Three of Calvin’s academic departments are adapting to smaller full-time faculty numbers this year after seven professors took the voluntary buyouts offered in May. The buyouts were an attempt to bring the numbers of faculty members in these departments closer to those recommended by the prioritization plan that was approved in February 2014.
In the music department, professors David Reimer, Charsie Sawyer and John Varineau accepted the buyout and will no longer be full-time faculty members. The art and art history department is losing Mandy Cano Villalobos and Adam Wolpa, and James Bratt and Daniel Miller are leaving the history department.
All three music professors, in addition to Cano Villalobos and Miller, will continue to teach in reduced roles as adjunct faculty for the fall semester.
As he continues to direct the orchestra and teach clarinet and music appreciation, Varineau expressed a desire that “students won’t really see a difference.”
Varineau said he took the buyout primarily because he was the only non-tenured full-time professor in the music department.
“If tenure means anything at Calvin College,” Varineau said, “and there are [future] non-voluntary reductions in the music faculty, then I will be the first to go whether I like it or not.”
Varineau mentioned that the security of his continued employment as the associate conductor of the Grand Rapids Symphony also contributed to his decision to take the buyout. For his colleagues who are mid-career, however, Varineau emphasized that this was a difficult time to be searching for academic employment.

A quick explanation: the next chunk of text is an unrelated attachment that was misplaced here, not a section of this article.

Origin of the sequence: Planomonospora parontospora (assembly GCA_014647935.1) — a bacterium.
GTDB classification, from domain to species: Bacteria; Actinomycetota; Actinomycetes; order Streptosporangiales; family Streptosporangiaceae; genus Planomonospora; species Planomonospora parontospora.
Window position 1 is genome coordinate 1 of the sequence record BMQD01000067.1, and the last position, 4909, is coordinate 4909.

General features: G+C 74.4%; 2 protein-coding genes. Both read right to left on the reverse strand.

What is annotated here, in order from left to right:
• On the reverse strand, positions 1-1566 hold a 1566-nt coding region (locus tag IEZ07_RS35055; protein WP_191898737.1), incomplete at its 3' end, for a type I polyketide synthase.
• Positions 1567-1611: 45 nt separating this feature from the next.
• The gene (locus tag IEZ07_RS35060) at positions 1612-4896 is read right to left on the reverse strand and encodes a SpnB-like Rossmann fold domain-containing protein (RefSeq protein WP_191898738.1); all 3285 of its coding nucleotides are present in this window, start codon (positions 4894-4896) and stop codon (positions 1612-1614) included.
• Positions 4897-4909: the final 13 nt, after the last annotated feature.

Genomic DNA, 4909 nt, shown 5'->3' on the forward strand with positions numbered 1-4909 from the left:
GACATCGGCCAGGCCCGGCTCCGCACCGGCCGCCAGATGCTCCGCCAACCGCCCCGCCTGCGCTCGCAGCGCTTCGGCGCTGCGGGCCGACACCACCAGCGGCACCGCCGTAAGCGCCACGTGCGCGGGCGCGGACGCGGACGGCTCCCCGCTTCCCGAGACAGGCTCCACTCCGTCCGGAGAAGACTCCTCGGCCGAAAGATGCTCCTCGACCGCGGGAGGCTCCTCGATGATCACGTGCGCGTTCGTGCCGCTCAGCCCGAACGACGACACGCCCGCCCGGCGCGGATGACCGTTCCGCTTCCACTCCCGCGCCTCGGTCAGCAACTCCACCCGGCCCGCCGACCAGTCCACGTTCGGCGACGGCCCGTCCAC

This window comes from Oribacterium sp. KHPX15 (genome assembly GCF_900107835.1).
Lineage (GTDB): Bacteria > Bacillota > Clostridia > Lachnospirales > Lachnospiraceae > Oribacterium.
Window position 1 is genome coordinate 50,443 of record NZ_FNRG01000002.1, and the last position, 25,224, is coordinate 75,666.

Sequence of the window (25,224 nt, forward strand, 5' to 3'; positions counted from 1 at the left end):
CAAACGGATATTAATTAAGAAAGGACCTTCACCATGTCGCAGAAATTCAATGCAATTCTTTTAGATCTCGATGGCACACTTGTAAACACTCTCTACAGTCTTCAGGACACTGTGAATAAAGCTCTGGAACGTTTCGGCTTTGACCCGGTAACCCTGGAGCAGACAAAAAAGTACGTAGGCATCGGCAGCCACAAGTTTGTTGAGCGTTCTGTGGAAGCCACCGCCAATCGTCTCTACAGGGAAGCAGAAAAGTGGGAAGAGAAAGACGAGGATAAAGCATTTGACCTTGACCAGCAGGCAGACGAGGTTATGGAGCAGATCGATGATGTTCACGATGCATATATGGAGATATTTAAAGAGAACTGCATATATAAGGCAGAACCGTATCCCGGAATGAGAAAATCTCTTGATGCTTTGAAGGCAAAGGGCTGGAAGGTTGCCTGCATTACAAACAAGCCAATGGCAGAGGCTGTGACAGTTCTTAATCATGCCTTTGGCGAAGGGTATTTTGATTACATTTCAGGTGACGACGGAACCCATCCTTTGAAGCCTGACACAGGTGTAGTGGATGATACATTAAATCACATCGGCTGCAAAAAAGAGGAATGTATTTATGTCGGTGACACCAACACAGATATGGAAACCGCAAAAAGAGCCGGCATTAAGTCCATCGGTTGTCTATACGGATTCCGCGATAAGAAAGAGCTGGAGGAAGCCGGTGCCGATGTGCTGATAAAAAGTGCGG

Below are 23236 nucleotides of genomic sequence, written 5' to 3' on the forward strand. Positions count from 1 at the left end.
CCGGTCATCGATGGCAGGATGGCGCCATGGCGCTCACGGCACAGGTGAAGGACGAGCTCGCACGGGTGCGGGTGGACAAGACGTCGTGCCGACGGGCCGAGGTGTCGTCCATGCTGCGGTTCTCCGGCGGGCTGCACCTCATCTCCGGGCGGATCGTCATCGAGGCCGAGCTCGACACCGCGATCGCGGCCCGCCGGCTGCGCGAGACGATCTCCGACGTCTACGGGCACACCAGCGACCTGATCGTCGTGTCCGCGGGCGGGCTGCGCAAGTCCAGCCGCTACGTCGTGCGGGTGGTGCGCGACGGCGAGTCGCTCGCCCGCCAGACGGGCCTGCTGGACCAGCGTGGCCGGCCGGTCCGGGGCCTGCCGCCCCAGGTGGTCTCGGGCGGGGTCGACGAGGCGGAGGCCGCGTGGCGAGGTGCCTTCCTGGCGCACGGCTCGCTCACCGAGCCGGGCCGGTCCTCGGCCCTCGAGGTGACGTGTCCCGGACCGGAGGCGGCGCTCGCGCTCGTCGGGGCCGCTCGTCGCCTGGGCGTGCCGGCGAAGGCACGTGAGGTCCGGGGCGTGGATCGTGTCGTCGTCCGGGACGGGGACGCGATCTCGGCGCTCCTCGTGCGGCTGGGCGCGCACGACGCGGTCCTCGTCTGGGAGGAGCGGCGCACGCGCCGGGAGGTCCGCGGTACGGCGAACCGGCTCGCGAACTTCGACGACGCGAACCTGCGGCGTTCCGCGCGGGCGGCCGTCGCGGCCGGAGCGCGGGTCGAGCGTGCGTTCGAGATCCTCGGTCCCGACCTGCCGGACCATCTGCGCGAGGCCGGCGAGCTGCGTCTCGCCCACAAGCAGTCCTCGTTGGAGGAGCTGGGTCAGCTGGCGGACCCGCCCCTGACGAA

Art and art history professor Craig Hanson, who did not take a buyout, said there is a sense of “dissatisfaction and frustration” in his department with the circumstances surrounding the buyouts, but that it wasn’t aimed “at a person or even at administration.”
Both Hanson and Varineau are worried by the increasingly apparent use of numbers to justify the existence of classes, programs and departments.
Hanson said that the college needs to move beyond “the general anxiety about which programs will be around and where the cuts will be. To use President Le Roy’s words, you can’t thrive in a climate like that.”
Varineau was critical of a general trend in higher education that he sees being reproduced at Calvin:
“ […] Around the country, music departments are facing real pressures as colleges and universities gravitate more to ‘business practices’ where spreadsheets are becoming more and more important.”
According to Hanson, a long, gradual decline in student enrollment in art and art history classes as well as the number of majors is a significant contributor to the department’s current struggle. As solutions, he proposed focusing on gaining double majors and minors in the art department, and he said that making some of those changes a few years earlier may have helped the department avoid the situation it’s now in.
“I think we’re fighting against a kind of cultural position that somehow the arts are a luxury we can’t afford in a tough economic climate,” Hanson said. “We in the art department could not disagree more profoundly with that presentation.”
Hanson also expressed the concern that members of these departments have had since the buyouts were announced in May—that tough decisions resulting from the budget crisis could threaten some of Calvin’s core values.
“At some point,” said Hanson, “I think the college generally has to confirm its commitment to the liberal arts orientation, and if that means that some programs are never going to be as profitable as other programs, then so be it.”